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Hello everyone, To give you a quick background, I have almost 8 years of corporate tax experience at a Big4. I am considering a move to academia but, due to personal reasons, will start the application process next year. I hope that this forum will shed some light on a few questions that I have. Any recommendations on programs that have strong interest in tax research? Most of the research papers published by schools that I have seen so far (granted I just looked at a few schools) are focused on financial accounting / capital markets. Is it worth pursuing only those programs that have been publishing in tax (which I would prefer), or do I need to "branch out" to other accounting fields, i.e., FA, audit to broaden the pool. Correct me if I am wrong, but as far as I can tell from the discussions on this forum, practical work experience doesn't play that much of a role once you are past the 2-3 year mark. Would 9 years of public accounting actually hinder my chances of acceptance by T40? Thanks much!
Hi All, I am looking to apply to Accounting PhD programs in the Fall, so I have a bit of time to get my application ready. I'd appreciate any feedback/advice, and any tips to improve my profile! Research Interest: Tax Archival Undergrad: BBA from Top 30 National University, Top 10 Business Program (Graduated December 2015) GPA: 3.87/4.00 Accounting GPA: 4.00/4.00 Grad Program: MAcc from same school (Graduated May 2017) GPA: 4.00/4.00 Math Background: Basic Statistics, Business Statistics, received Calc I credit from AP Calc class in high school (weak, I know) Econ Background: Intro to Microecon, Intro to Macroecon, Business Economics (A in all) GRE/GMAT: Planning on taking GRE this May/June Research Experience: Independent research paper on local tax compliance co-authored with 4 other students during MAcc program. Not published anywhere, just presented to city government tax department. Did 2 years of research in unrelated field (marketing/humanities), but involved a lot of data analytics and won a university research award and presented at a national conference. Work Experience: will have 1.5 years of work experience at mid-market public accounting firm by the time I apply. Teaching Experience: TA/Grader/Tutor for BBA Intro/Intermediate Financial Accounting courses. CPA: Passed all sections (scores all over the place ranging from 86-98); will be fully licensed after 1 year of work experience (August 2017.) LOR: Really close to 1 accounting professor who's an active researcher (took a class + my research advisor during MAcc) - she was very enthusiastic about writing me a letter. Fairly close to 2 accounting lecturers - both I took multiple classes with and spent a lot of time in office hours but neither have a PhD nor do any research. They'll probably write pretty decent letters, but nothing outstanding. Known weaknesses: I'm mostly worried about my quantitative background. I'm planning on taking Calc II and Linear Algebra at a local community college this summer after busy season, and squeeze in either Calc III or Econometrics in the Fall before I apply. I'm hoping this will at least show that I'm eager to improve my quant skills. Also hoping for a high quant score on my GRE. I also have very little research/teaching experience. I have been attending my alma mater's monthly accounting research workshops/seminars and have been trying to read as many tax research papers as I can in my spare time to narrow down my specific research interests. LOR: I'm a bit concerned 2 of my 3 letters are from lecturers who do not do any research/don't have PhD's. I have taken classes with other active researchers, but I am nowhere near as close to them as I am to these 2 lecturers. Thanks!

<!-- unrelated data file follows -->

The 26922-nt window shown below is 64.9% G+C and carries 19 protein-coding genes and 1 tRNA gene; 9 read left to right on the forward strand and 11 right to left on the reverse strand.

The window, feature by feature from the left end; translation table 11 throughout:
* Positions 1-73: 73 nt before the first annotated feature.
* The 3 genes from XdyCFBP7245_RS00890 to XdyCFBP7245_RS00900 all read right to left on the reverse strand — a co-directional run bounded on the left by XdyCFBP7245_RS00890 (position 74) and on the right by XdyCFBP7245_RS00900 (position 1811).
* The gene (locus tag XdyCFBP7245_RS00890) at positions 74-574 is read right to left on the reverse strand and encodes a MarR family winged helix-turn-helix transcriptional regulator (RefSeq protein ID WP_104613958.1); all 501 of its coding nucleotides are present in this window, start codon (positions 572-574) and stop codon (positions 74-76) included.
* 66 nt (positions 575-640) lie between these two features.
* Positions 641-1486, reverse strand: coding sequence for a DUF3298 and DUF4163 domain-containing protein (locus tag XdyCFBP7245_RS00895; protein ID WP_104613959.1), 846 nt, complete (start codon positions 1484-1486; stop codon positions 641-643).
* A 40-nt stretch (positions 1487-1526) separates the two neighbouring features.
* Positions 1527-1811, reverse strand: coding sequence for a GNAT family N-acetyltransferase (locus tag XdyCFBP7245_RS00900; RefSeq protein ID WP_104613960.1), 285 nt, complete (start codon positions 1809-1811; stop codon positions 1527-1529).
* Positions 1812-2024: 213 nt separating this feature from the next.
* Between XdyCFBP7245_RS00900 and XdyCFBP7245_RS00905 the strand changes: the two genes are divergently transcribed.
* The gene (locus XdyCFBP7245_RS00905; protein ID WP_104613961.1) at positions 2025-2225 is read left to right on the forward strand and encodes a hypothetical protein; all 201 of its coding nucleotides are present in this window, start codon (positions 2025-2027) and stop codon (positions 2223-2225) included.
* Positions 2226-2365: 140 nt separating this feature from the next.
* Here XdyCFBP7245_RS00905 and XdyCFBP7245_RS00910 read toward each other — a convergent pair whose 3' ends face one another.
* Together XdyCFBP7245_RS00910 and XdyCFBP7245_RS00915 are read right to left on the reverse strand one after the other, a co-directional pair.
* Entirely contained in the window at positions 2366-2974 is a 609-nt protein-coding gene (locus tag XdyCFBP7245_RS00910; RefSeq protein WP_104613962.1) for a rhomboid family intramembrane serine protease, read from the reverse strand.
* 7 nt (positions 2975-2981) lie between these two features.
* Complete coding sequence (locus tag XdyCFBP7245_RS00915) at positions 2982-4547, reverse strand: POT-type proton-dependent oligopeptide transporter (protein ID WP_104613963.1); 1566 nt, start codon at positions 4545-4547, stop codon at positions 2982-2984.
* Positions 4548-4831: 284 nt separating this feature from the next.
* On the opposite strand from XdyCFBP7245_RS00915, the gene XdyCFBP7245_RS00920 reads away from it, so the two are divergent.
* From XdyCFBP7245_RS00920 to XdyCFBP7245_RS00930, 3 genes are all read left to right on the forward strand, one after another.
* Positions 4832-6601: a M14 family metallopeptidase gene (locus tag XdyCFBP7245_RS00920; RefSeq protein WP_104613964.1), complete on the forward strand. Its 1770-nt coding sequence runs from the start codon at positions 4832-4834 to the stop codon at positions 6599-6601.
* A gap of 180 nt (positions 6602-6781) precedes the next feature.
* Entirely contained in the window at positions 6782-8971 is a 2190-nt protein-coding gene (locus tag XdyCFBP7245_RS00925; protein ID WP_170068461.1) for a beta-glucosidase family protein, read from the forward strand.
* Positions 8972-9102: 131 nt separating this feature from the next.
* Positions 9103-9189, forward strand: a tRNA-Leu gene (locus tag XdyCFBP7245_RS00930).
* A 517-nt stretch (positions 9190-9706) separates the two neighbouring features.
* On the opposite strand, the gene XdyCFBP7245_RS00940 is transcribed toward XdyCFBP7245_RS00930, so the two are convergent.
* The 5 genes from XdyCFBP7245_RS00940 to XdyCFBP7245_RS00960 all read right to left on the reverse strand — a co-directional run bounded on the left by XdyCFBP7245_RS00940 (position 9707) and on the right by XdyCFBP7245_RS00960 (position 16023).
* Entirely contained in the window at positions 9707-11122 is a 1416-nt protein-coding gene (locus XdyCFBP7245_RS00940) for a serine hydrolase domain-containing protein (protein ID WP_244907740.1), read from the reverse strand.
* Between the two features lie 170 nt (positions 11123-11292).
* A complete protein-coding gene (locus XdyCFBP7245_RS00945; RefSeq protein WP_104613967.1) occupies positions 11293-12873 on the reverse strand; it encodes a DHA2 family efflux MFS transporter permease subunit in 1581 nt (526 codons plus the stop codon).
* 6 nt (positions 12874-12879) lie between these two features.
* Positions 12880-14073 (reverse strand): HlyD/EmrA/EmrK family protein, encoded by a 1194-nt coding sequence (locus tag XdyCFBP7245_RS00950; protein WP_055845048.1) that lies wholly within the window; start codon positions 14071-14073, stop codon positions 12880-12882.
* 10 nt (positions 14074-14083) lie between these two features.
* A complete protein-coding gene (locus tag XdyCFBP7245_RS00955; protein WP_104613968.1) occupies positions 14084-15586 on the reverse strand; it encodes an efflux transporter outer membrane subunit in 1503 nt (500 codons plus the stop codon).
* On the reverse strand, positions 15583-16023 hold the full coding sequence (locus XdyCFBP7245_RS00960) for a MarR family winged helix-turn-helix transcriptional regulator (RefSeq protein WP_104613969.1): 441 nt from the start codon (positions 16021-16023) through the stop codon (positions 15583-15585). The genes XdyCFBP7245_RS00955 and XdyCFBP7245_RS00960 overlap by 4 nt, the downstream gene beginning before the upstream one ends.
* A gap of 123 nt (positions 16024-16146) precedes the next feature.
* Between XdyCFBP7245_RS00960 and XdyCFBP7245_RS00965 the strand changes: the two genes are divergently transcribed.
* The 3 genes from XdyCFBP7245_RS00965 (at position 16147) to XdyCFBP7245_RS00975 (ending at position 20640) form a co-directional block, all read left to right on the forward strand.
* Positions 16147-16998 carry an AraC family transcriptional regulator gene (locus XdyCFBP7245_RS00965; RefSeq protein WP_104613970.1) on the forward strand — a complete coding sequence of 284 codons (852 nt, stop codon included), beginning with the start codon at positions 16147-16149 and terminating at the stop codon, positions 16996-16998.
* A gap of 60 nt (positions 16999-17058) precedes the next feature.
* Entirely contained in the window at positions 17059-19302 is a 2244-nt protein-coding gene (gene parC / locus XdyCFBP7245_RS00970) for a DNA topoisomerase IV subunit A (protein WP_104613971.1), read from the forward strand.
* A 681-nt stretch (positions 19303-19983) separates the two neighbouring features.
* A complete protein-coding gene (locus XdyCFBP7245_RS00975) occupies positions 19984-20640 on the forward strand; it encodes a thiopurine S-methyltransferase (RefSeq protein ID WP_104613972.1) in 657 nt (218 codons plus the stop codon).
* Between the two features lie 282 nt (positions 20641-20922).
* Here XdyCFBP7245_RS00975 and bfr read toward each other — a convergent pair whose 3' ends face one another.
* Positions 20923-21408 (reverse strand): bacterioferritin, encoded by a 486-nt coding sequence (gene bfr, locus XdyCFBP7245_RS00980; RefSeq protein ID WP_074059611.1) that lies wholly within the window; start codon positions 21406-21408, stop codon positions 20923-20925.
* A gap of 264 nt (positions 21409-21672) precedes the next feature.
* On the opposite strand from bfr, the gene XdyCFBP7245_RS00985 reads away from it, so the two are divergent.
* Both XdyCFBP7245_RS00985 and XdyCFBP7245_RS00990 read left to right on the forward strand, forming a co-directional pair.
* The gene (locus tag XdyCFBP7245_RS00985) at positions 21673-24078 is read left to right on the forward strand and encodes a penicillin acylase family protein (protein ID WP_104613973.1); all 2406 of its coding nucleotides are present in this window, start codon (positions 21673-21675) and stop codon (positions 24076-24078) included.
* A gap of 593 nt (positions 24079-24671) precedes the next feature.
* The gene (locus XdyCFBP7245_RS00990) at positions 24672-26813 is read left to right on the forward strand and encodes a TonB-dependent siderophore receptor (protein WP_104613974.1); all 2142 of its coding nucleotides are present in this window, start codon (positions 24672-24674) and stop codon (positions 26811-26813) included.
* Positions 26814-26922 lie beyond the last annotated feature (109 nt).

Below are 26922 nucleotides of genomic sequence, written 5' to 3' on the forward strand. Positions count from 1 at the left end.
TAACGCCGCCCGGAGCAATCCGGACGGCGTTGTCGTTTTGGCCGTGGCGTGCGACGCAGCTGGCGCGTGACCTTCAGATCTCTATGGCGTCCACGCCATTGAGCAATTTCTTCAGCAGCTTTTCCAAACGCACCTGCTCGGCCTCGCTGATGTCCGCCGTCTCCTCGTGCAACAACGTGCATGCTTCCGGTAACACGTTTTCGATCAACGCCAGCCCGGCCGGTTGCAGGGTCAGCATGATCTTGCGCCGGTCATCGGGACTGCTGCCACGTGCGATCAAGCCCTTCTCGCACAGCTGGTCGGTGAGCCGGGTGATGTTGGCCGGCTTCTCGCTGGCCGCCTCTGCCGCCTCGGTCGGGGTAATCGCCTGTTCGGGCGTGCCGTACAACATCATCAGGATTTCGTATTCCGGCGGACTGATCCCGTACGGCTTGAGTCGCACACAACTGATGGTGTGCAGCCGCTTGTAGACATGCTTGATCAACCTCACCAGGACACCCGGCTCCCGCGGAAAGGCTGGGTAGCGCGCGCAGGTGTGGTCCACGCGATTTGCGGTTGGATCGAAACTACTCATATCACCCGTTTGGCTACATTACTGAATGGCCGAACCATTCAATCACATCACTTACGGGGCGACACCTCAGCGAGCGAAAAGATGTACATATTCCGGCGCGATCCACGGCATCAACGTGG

I developed an interest in academia late in my college years, but went the CPA route following graduation as I didn't attend a prestigious program and all of my professors were industry experts. Having been in industry for several years now, I'm exploring the idea again. I attended a small private regional university in Southeastern U.S., and dual majored in Accounting and Finance with a 3.96 GPA. I developed close relationships with my prof's in undergrad, but they are not researchers. They do have their PhD's if that is of any help. I interned with a large private company for over a year; spent two years in the SF bay area with a large regional firm in tax, and have spent the last two years in industry with publicly traded companies. I currently have a manager title in a blended role with tax and financial responsibilities. My interests are in tax and managerial. I also took a lot of Psych electives in undergrad, and think I would be interested in behavioral research. I haven't sat for the GMAT, but I did well on the CPA and expect I could study well for the GMAT. I don't have much of a math background and will need coursework regardless. My question is if it's worth the time and cost of pursing a master's for research exposure and LOR's or if I should go another route? I'm mostly interested in teaching, but think I might enjoy research as well. My brother is an Econ PhD. so I have some familiarity with it, but no real exposure. I'm married now and the primary breadwinner, so cost is certainly a factor. Any advice or perspective is greatly appreciated. Thanks!
May not be the most liked topic due to all the speculations, but prospective Grad students definitely should consider the uncertainties associated with the proposed Tax bill and the implications on grad stipends. So thought of starting this thread separately. Would be great if current grad students can throw some light on the actual implications, preparedness and lobbying attempts in the academia. Note: Mods, please let delete this topic if not found conducive to the overall motto.